Posted: February 23, 2010
Your employees are throwing away cash with both hands
Save big money by reducing wasteK.J. McCorry
Can you imagine your horror if you found an employee flushing dollar bills down the toilet? This happens every day in businesses nationwide. Most employees are not aware or even conscious of the waste and the money that is actually going down the drain. According to EnvironWise, it could be up to 4 percent of company operational expenses.
Here are a few ways your company can reduce waste in your business:
Recycle More and Reduce Trash
Typically trash companies charge separately for trash and recycling. Much of what ends up in the trash could actually be recycled; because recycling charges are usually lower, this is a great way to save money. About 80 percent of what Americans throw away is recyclable, according to the Environmental Protection Agency.
Until recently, Brooklyn Brewery, a beer distributor out of Brooklyn, spent about $3,290 per month (more than $39,000 per year) for waste disposal. By implementing some simple recycling programs the company saved about $25,000 annually in the program.
Waste Management of Colorado encourages businesses to recycle more. In fact, they have a program where your company can earn credits toward your bill by finding new markets for your unused materials. Contact them directly (www.wm.com) for more information.
Make sure that recycling in your business is convenient and easy. Provide each office and cubicle with separate recycling and waste receptacles. Inform and educate your janitorial staff on recycling and waste management and find ways to streamline their work. Use your company's newsletters and communications to remind staff and employees to recycle until it becomes a habit for everyone.
Reduce Paper and Printing
Reducing paper is another way to save money. The average worker uses about 700 pounds of paper per year according to Environmental Defense. That adds up to about $700 per employee just for paper. Xerox did a study in 2008 and found that about half of the documents printed in a typical office are thrown away within 24 hours. That is $350 per year per employee. Multiply that by the number of employees you have in your office -- now you are talking substantial savings.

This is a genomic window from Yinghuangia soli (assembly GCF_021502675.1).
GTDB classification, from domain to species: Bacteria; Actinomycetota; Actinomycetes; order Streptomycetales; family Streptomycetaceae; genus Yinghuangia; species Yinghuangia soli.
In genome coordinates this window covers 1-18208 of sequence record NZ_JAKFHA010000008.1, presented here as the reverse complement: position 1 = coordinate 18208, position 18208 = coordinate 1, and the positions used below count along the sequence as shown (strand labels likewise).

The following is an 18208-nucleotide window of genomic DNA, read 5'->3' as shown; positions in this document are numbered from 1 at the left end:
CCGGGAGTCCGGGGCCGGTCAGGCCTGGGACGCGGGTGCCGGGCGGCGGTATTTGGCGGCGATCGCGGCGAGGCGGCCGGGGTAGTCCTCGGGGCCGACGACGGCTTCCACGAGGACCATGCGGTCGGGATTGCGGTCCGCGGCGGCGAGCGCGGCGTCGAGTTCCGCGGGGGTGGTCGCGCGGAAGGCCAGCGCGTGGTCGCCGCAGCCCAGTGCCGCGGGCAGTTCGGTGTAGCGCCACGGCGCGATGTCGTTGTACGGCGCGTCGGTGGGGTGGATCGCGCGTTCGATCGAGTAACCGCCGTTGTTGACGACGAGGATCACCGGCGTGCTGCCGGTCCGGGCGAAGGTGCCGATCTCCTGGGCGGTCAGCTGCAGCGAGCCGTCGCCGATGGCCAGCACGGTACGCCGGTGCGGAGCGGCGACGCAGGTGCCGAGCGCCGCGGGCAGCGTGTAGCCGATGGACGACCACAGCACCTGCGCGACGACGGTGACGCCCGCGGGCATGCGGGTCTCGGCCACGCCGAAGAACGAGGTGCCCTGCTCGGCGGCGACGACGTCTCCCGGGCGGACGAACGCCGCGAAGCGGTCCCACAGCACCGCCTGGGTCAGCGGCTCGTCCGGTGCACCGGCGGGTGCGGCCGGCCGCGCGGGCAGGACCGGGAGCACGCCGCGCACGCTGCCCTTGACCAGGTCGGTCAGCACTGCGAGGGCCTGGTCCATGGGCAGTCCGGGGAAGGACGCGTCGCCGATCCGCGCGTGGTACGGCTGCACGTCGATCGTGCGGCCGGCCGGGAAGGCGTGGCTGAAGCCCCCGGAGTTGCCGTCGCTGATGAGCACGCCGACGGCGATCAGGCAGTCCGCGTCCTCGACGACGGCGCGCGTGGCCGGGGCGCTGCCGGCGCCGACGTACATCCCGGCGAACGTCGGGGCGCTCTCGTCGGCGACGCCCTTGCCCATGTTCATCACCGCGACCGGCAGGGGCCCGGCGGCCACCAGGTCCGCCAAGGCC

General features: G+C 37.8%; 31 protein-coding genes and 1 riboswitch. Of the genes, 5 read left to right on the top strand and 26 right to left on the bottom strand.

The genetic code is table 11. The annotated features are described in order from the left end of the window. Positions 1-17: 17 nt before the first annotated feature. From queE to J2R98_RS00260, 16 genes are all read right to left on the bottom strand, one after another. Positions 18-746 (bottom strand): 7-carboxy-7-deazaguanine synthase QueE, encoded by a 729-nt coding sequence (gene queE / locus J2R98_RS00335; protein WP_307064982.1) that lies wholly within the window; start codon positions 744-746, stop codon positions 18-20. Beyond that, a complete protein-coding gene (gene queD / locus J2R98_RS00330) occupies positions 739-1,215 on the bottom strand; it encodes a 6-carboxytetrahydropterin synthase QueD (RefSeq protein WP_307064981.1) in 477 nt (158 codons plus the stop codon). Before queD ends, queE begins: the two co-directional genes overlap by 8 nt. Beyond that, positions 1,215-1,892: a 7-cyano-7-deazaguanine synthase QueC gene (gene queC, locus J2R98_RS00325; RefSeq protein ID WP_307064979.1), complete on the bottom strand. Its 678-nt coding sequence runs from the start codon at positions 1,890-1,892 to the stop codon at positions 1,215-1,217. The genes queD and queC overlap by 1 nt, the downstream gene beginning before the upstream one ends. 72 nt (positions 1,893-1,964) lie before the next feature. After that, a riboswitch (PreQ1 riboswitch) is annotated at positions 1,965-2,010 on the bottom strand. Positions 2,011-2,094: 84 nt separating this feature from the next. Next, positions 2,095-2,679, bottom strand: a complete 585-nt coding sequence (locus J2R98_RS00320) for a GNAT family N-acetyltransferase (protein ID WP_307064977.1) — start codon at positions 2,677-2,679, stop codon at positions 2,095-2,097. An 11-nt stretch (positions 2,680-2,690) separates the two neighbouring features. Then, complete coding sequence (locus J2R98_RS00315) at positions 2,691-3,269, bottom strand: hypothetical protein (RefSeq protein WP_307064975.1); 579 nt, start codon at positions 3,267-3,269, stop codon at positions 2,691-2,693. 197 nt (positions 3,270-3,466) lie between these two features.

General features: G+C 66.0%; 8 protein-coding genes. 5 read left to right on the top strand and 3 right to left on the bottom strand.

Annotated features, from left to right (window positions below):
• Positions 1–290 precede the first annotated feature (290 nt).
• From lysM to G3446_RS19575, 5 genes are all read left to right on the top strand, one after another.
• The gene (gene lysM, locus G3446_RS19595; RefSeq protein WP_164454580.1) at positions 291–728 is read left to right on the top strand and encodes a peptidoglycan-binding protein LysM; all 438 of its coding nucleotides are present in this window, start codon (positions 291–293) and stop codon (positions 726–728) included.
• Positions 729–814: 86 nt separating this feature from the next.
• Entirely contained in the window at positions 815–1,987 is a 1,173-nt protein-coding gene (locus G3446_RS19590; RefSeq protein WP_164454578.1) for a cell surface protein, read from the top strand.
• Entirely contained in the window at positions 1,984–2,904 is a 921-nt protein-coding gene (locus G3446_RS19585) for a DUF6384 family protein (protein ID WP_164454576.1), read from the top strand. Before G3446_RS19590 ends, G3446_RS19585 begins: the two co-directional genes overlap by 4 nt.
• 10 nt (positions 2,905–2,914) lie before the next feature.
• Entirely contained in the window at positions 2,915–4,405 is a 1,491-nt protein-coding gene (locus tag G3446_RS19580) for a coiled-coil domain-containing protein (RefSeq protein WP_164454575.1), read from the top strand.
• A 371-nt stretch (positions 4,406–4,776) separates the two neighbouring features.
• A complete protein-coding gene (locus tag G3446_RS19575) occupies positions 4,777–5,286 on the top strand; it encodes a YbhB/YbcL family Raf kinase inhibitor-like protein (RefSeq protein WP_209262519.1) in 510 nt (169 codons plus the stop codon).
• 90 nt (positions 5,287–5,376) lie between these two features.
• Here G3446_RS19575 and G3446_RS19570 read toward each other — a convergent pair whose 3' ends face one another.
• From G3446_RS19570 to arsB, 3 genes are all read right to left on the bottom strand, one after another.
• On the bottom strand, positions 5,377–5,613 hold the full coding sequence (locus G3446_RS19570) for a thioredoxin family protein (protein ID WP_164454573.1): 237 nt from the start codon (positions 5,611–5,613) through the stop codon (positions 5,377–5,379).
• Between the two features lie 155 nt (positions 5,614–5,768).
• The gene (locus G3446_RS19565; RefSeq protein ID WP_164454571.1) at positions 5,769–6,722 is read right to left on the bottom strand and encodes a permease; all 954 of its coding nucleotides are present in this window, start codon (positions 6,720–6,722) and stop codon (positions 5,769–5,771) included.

Here are some simple ways to reduce paper use:
• Change Copiers and Printers to Duplex Printing: Ask your IT experts to change the copiers and printers to default automatically to two-sided printing.
• Create One Paper Tray for Reuse: Dedicate one paper tray in the copy machine for the backside of bad print jobs. Often the documents we print are for drafts or temporary use and could be printed on the backside of old print jobs.
• Refrain from Printing Meeting Handouts: A great deal of paper is wasted in meetings with handouts for all participants. Encourage participants to bring their laptops to meetings, or view them via the LCD in the conference room.
Encourage a "Turn Off" Campaign
Businesses lose a lot of money by leaving on lights, computers, and other equipment during off hours. Turning off unnecessary lighting and equipment is one of the easiest things a company can do to reduce waste and save money. Overall, you can reduce your company's annual energy consumption by 7 percent to 12 percent according to Energy Star. Lighting consumes about 40 percent of the energy used in an office building. Computers consume about 1,000 kilowatt hours per night, which adds up to $150-$200 per computer per year of wasted energy.
Encourage your employees to turn off the lights and equipment in their office before they leave for the day. Assign one person/s to be responsible for common areas. Again, it will be essential to continue to remind employees through all the mediums of communication until it becomes a habit.
K.J. McCorry is owner of eco-officiency, a sustainable consulting company that works with small and medium sized offices to become more productive, efficient and sustainable with resources and time. She is the co-president of Connected Organizations for a Responsible Economy (CORE). She can be reached at www.eco-officiency.com.